PSG's previous defensive structure relied on their central midfielders preventing transitions in the central areas of the pitch and then covering the spaces that were vacated by their advanced full-backs. Their ability to restrict many opponents to their own half for lengthy periods meant that that tactic proved effective, but their strongest domestic and European rivals succeeded in progressing through their mid-block because of how easily they overcame their first line of pressure. Opponents playing around or over PSG's shape troubled them; relatively straight passes over their full-backs (above) or inside them regularly led to their opponents getting in behind. They also struggled when defending against crosses from wide areas, when their full-backs were too isolated in pressing the wide areas.
Before Mauricio Pochettino's appointment, their more recent use of an out-of-possession 4-4-2 offered improved cover for their full-backs, which particularly counted when they resisted pressing high and instead remained in a mid-block. That shape also evolved into a 4-3-3, through one of their wide midfielders advancing when Tuchel demanded that they apply a high press and attempt to force opponents into longer passes. That 4-4-2 similarly complemented their in-possession 4-2-2-2. Their full-backs advanced, and their wider midfielders adopted narrow positions to support through the inside channels. The double pivot, aided by the increased cover in wide areas, made them harder to break down, and the personnel in there gave them more aggression.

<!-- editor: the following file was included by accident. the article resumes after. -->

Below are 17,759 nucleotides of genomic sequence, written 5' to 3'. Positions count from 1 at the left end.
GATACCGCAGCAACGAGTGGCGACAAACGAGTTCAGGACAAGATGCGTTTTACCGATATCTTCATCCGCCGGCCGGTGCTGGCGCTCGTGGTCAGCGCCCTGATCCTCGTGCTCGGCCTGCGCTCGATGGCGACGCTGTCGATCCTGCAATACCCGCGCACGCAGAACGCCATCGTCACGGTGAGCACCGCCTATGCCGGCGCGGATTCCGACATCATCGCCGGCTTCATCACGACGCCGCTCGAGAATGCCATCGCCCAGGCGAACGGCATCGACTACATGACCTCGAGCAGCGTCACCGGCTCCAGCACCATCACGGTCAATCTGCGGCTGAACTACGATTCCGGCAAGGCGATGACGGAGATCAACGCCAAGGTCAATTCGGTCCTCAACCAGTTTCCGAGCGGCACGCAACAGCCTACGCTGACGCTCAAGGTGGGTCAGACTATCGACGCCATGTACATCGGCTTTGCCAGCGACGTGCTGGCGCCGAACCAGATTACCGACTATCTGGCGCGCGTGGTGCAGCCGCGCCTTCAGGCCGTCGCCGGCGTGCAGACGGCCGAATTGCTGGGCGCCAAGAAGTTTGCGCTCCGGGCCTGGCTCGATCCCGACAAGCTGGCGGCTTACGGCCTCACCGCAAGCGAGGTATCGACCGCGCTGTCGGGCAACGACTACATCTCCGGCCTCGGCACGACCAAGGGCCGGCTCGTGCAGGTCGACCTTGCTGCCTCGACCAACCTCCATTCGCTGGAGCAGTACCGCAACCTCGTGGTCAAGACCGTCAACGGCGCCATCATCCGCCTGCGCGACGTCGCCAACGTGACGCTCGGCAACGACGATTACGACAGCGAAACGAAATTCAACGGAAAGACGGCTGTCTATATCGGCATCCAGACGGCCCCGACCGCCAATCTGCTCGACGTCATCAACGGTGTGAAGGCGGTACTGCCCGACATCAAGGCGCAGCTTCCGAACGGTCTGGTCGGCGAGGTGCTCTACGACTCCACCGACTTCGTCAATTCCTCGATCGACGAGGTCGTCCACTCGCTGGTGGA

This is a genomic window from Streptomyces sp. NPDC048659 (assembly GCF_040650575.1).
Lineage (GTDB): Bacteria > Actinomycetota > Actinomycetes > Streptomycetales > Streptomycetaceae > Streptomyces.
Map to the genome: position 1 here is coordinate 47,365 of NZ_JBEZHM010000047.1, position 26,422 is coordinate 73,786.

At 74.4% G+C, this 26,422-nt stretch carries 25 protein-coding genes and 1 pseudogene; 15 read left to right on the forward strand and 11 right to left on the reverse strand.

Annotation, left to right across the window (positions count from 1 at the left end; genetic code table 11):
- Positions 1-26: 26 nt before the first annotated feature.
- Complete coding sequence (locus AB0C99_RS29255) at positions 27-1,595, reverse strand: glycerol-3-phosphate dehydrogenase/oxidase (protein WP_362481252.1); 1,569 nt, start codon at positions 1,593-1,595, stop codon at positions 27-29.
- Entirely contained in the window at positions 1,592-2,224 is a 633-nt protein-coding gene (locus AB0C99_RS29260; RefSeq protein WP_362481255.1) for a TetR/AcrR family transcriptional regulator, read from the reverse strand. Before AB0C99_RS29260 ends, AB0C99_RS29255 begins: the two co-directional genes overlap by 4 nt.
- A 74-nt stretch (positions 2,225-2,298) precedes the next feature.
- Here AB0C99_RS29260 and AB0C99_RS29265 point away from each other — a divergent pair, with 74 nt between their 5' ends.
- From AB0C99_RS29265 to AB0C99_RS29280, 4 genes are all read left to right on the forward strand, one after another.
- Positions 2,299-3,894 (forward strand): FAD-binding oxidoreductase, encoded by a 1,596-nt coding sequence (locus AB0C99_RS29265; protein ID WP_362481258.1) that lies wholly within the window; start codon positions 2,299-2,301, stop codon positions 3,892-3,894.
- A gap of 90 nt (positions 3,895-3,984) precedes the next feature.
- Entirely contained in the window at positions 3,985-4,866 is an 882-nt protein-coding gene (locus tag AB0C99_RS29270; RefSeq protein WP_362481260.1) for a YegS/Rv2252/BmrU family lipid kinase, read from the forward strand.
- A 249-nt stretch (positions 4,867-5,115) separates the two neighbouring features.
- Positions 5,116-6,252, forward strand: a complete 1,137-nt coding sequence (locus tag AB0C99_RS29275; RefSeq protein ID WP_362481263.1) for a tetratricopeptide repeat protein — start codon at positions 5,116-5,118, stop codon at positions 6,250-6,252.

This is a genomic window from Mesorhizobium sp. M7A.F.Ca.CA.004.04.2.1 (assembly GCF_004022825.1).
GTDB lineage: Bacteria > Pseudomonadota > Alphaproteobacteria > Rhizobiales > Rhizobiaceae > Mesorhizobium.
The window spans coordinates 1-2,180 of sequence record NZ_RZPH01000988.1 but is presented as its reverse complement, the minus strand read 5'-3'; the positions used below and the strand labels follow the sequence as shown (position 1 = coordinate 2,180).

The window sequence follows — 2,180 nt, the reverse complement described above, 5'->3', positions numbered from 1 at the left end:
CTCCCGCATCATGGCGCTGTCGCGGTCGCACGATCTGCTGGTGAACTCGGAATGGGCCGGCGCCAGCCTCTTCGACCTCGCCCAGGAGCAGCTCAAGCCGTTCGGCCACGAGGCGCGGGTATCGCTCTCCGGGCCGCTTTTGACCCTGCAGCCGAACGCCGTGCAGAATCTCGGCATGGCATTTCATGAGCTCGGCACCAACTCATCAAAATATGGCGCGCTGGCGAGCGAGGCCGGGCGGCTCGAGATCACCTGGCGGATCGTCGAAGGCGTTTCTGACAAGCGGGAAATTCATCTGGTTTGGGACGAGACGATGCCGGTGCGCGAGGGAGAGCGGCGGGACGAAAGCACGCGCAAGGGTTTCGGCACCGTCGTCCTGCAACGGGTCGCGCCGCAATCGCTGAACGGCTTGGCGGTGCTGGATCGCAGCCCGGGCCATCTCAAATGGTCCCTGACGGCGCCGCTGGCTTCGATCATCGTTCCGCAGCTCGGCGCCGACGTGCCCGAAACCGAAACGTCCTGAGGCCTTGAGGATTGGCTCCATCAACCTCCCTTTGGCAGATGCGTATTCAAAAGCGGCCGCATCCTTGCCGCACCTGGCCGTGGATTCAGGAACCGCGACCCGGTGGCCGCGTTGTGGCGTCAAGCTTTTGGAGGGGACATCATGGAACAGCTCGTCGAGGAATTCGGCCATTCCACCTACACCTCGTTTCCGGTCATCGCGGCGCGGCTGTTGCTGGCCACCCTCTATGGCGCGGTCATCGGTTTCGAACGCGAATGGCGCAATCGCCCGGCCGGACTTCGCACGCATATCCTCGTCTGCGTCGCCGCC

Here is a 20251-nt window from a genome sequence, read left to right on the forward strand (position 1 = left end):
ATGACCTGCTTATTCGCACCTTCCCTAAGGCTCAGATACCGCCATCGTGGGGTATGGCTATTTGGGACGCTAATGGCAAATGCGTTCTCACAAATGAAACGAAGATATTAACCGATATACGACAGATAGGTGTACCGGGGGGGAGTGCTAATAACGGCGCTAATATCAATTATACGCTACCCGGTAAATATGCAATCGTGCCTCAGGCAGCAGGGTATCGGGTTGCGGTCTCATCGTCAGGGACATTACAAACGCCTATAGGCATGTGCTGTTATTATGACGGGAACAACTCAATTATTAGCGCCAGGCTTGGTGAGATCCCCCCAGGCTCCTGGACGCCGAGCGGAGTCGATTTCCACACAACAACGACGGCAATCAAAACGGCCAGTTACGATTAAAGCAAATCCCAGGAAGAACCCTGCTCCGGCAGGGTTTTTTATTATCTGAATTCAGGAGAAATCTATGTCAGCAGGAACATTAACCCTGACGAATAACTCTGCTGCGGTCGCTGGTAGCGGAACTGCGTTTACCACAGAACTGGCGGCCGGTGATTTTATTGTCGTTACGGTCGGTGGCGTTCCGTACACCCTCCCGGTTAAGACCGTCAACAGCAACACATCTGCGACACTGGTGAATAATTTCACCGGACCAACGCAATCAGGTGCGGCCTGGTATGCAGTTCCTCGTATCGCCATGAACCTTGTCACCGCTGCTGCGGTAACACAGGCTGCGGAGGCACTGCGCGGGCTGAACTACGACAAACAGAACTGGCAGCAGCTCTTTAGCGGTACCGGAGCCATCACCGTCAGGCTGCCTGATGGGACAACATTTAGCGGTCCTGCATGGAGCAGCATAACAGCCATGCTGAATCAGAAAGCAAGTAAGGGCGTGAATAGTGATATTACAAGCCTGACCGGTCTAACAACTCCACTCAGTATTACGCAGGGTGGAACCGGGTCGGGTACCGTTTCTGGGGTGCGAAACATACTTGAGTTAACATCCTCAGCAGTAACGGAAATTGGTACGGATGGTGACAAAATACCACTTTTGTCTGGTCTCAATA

Chelsea’s out-of-possession shape often involves them defending with a back five, via their wing-backs – most consistently Reece James and one of Marcos Alonso or Ben Chilwell – withdrawing into deeper positions (above). That their double pivot is retained ensures that they have numbers during periods of building possession in the defensive half, ensuring losses of the ball are swiftly followed by the ball being surrounded with defenders, whether wide or in central areas.